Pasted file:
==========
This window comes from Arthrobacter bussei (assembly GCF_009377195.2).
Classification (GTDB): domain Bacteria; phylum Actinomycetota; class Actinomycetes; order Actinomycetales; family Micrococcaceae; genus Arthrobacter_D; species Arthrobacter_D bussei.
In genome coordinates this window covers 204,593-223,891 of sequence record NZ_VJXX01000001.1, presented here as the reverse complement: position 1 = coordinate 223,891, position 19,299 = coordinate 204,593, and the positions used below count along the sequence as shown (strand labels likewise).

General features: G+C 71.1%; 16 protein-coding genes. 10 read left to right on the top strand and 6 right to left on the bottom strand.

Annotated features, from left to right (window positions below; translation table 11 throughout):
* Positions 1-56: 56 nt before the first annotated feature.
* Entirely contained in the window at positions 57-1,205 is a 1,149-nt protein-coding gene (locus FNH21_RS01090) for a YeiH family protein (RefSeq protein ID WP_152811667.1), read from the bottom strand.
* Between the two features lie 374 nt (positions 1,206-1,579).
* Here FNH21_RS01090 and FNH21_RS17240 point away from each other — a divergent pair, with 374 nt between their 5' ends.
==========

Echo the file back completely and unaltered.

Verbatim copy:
This window comes from Arthrobacter bussei (assembly GCF_009377195.2).
Classification (GTDB): domain Bacteria; phylum Actinomycetota; class Actinomycetes; order Actinomycetales; family Micrococcaceae; genus Arthrobacter_D; species Arthrobacter_D bussei.
In genome coordinates this window covers 204,593-223,891 of sequence record NZ_VJXX01000001.1, presented here as the reverse complement: position 1 = coordinate 223,891, position 19,299 = coordinate 204,593, and the positions used below count along the sequence as shown (strand labels likewise).

General features: G+C 71.1%; 16 protein-coding genes. 10 read left to right on the top strand and 6 right to left on the bottom strand.

Annotated features, from left to right (window positions below; translation table 11 throughout):
* Positions 1-56: 56 nt before the first annotated feature.
* Entirely contained in the window at positions 57-1,205 is a 1,149-nt protein-coding gene (locus FNH21_RS01090) for a YeiH family protein (RefSeq protein ID WP_152811667.1), read from the bottom strand.
* Between the two features lie 374 nt (positions 1,206-1,579).
* Here FNH21_RS01090 and FNH21_RS17240 point away from each other — a divergent pair, with 374 nt between their 5' ends.